I clearly remember visiting my cousins in France in the mid-1980s, the heyday of a device launched in 1982 by Poste, Téléphone et Télécommunication (the French national telephone company) called the “Minitel.” The Minitel was a marvel. It consisted of a small keyboard and monitor with myriad uses: you could buy things, book seats on the train, check the market, find a phone number, and even chat with friends. It being France, pretty much everyone in the country eventually had one. It was a pre-Internet Internet—connected by phone lines, through a centralized system.
Now if there was any way to save this Gallic innovation from its inevitable demise once the Internet rolled into town, I am sure that the good folks at the PTT (now France Telecom) would have teamed up with this or that minister to find one. Indeed, they tried. But a national network, operated through a centralized carrier, could not compete, in any way, shape, or form, with the global, almost organic, architecture of the Internet. The Minitel limped along, but today is nothing more than a glorified phonebook.
Such battles happen all the time—and, almost invariably, open networks beat closed networks, and larger networks beat smaller ones, in that order.
All of which leads me to wonder if Baidu, the Chinese search company which currently has 66% of China's search market, won't be up next up for monopolistic, closed-network obsolescence if Google (which has the remaining 33% of the search market) ends up pulling out. Search is a tough business to break into--though, admittedly, most folks thought it was locked up in the US before Google got going in the late 1990s... and they were wrong. But, for a variety reasons, a search monopolist in China may be tough to displace in the market, with complacency being the predicted outcome. As one Chinese Internet market analyst quoted in today's New York Times put it, "Without competition, Baidu has no motivation to innovate."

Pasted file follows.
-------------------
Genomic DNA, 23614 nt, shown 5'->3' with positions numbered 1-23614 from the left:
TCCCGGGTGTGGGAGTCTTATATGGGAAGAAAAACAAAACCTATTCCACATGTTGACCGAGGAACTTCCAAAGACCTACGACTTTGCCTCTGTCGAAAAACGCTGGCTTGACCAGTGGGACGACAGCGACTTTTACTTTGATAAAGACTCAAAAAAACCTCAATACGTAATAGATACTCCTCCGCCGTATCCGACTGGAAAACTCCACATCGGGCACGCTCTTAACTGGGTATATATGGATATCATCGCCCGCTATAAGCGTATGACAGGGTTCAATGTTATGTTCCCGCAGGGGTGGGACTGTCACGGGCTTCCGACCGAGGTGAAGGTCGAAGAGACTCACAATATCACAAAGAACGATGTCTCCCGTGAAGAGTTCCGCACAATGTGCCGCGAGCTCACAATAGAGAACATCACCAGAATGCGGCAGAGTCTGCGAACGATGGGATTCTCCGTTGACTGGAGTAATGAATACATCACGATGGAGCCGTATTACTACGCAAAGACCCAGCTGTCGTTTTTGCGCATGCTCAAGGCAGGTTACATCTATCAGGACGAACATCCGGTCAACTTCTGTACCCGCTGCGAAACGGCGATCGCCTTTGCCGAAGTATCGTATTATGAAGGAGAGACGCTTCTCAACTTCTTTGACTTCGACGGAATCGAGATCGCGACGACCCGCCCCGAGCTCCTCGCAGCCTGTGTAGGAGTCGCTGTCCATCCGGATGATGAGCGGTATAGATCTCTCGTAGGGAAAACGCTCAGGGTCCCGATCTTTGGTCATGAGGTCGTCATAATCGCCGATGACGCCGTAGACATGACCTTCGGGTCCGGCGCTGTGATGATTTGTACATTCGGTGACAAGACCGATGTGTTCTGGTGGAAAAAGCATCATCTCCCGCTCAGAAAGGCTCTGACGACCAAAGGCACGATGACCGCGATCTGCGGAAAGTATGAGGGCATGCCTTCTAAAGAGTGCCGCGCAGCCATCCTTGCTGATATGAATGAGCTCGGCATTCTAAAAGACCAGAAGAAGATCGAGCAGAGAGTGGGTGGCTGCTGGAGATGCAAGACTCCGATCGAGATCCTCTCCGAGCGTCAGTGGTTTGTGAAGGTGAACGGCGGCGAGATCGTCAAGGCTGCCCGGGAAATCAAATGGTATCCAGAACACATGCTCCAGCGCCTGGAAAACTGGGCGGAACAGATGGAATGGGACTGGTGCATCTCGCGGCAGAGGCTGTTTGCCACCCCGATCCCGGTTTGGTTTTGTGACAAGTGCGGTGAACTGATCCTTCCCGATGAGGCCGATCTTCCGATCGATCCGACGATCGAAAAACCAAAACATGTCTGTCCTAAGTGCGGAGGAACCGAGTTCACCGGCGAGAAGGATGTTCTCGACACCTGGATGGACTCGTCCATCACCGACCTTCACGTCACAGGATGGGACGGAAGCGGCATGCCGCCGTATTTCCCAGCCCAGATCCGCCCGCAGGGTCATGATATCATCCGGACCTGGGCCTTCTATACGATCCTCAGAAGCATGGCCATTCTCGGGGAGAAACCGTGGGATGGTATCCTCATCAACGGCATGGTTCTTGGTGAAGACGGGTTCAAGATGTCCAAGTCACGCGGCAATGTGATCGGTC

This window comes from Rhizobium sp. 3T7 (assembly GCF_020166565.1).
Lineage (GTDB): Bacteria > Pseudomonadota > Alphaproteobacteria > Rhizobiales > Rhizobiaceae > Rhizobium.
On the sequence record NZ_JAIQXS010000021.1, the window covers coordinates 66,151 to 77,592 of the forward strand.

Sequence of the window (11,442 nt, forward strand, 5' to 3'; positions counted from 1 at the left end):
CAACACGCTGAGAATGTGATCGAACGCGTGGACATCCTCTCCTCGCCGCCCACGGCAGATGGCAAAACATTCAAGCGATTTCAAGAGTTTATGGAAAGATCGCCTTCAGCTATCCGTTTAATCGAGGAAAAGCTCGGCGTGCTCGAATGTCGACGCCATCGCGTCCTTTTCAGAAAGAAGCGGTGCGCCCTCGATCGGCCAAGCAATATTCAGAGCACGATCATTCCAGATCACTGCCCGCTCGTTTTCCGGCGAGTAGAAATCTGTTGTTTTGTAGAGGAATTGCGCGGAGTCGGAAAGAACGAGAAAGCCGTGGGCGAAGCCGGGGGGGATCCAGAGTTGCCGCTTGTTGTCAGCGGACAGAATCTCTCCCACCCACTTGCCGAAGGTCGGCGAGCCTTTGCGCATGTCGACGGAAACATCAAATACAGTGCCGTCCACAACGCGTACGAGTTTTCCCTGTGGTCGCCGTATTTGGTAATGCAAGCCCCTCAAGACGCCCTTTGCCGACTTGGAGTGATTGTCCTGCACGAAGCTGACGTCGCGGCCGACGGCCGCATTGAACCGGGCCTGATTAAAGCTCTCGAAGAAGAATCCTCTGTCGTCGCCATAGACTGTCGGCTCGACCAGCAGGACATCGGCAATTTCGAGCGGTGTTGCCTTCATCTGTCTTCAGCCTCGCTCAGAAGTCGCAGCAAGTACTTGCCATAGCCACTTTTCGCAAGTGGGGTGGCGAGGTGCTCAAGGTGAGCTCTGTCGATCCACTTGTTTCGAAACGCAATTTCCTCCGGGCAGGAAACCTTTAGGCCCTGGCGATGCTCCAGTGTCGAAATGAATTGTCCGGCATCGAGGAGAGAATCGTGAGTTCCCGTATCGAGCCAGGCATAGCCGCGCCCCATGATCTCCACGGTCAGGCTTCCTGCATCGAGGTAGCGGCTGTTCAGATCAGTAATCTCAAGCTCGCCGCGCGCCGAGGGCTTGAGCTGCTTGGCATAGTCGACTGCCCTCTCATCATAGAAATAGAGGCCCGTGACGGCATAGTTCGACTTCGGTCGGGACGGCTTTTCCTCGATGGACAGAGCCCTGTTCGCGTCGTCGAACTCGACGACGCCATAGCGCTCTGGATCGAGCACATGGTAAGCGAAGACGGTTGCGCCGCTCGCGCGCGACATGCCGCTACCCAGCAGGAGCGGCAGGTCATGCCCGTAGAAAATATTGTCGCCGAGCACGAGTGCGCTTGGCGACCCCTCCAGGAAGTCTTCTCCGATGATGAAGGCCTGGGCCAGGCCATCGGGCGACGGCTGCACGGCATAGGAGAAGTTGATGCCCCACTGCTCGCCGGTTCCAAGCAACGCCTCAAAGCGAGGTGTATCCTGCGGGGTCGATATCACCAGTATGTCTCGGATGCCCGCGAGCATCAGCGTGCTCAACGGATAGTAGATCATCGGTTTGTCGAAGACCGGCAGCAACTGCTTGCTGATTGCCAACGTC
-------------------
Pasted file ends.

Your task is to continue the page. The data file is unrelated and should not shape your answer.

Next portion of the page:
Nick Kristof had this to say in his column today: "In a conflict between the Communist Party and Google, the party will win in the short run. But in the long run, I’d put my money on Google."
He's right. In the controlled chaos that is economic development, the chaos has a tendency to pull back every once in a while before it once again overwhelms the control. Sooner or later, that's what's going to happen here.